Graduate School of Management (GSOM) professors are widely published in the top journals in their fields, and regularly advise financial firms, government and environmental agencies, and companies worldwide. One of GSOM’s newest faculty hires is no exception.
Assistant Professor David Correll comes to GSOM from Iowa State University, where he earned his Ph.D. in supply chain management and masters of science in sustainable agriculture, as well as biorenewable fuels and technology. He has published articles on supply chain design for advanced biofuels, served as an ad hoc reviewer for the journal Energy Policy, and served in various capacities to build entrepreneurial waste vegetable oil-to-biodiesel facilities. Before earning his graduate degrees, Correll worked as an oil and gas economist for the U.S. Department of Energy in Washington, D.C.
What brought you to Clark?
Clark is a unique place and I felt like it would be a great fit for me. Our University is serious about its motto – “Challenge Convention. Change Our World.” – which I love. Also, when I asked around, I found that Clark students and faculty are highly regarded by their peers. I was excited to join that number!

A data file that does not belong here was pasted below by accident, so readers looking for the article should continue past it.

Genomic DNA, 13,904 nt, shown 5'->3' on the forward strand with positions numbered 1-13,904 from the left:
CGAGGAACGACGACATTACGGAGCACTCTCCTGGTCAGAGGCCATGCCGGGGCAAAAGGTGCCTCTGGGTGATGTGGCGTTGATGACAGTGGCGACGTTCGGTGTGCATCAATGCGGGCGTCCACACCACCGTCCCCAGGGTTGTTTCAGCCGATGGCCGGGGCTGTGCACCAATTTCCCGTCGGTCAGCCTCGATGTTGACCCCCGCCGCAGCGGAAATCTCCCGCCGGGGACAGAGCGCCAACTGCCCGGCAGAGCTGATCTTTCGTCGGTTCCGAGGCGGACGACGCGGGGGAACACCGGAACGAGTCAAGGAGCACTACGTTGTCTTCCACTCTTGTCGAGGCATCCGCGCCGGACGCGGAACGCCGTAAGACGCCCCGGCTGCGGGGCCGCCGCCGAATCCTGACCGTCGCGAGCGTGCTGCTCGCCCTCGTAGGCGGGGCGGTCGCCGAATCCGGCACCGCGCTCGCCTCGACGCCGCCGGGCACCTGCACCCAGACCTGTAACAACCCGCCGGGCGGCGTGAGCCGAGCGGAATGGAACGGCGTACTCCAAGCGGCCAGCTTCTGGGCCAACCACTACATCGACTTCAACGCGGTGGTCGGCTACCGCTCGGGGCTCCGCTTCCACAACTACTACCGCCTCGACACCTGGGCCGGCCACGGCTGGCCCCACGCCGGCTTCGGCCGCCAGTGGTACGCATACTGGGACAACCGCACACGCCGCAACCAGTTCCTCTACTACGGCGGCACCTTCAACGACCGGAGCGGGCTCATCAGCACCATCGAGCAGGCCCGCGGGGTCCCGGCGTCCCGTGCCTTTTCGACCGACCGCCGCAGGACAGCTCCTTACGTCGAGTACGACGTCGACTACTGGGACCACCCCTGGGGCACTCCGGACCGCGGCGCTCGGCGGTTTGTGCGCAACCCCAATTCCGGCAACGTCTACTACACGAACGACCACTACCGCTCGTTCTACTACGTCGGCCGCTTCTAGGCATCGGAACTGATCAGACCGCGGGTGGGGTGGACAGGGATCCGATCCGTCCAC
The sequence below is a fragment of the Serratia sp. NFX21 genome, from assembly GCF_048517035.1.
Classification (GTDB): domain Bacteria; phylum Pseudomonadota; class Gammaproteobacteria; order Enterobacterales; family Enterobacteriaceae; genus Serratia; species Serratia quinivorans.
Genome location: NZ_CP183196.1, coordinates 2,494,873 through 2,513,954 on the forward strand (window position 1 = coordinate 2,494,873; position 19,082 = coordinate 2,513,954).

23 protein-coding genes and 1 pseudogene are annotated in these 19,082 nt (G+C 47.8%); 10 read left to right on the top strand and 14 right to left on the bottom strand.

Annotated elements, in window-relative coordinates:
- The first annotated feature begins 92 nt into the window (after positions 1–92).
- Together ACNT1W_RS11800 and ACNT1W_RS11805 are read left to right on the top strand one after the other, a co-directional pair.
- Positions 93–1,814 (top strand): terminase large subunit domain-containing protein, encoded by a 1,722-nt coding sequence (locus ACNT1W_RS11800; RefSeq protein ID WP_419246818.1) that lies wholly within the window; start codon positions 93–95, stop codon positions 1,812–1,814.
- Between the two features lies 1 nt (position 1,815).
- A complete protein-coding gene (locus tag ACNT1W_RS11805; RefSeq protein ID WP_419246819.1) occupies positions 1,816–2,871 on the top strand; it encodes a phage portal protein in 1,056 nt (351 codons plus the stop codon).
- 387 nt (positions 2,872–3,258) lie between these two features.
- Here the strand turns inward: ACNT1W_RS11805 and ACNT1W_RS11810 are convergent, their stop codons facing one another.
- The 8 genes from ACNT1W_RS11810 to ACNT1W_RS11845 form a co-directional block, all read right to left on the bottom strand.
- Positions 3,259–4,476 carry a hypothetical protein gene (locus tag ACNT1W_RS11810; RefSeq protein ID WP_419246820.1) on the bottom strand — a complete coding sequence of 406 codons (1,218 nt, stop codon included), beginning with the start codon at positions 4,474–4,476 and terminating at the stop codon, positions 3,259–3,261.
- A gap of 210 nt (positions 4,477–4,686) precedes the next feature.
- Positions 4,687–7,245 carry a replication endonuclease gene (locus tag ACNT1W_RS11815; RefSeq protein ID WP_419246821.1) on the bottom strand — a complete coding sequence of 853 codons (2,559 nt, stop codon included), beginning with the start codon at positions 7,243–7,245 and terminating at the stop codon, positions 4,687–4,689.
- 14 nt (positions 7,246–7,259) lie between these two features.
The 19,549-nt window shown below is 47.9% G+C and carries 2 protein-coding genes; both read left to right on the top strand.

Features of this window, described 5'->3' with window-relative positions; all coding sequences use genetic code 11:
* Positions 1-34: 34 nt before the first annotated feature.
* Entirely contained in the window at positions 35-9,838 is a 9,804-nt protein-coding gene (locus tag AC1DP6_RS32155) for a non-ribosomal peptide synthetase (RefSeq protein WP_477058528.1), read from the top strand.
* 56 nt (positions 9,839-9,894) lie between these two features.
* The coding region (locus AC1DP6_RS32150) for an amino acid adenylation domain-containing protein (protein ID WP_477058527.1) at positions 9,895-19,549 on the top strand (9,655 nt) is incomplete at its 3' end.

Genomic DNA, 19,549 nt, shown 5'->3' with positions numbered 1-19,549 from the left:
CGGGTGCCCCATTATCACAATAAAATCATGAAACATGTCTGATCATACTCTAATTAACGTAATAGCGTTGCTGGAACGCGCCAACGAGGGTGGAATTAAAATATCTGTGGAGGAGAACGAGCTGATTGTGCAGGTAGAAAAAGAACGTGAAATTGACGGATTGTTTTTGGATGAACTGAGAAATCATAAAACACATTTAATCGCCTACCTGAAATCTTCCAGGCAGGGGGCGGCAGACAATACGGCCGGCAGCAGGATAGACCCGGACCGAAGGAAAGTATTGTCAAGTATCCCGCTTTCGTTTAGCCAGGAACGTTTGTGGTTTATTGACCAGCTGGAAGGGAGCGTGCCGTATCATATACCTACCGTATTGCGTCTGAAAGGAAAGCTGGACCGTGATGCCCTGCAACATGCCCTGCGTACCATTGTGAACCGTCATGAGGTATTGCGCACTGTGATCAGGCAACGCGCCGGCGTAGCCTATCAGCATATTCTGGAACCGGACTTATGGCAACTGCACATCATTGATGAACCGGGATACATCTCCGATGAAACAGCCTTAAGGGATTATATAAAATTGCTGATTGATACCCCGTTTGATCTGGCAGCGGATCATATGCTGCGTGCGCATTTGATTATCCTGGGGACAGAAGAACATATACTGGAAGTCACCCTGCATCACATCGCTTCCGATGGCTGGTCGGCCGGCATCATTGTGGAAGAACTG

What courses are you teaching this semester in GSOM?
I’m teaching Introduction to Operations Management and Introduction to Greening the Organization, both for our MBA students.
What can students expect from you as a professor? Your teaching style, etc.?
Humor is an important part of how I like to conduct lecture. Not to say I’m uniquely funny, but I try really hard. I sincerely enjoy teaching Operations Management, especially when the class and I can laugh while also being creative, and working out our brains.
What are you most looking forward to teaching in GSOM?
Operations and sustainability are really fun for me. I think adding a Supply Chain Management course and perhaps a spreadsheet decision modeling class could be fun too.
What do you think makes GSOM unique as a graduate school of business?
Students are very smart, and inquisitive, and bring experiences from all over the world. As a small example: on my first day of our Operations Management class, after class, a group huddled around the board, drawing and re-drawing the graph with me, considering all the possible implications. There were six of us from five different countries. That was really fun.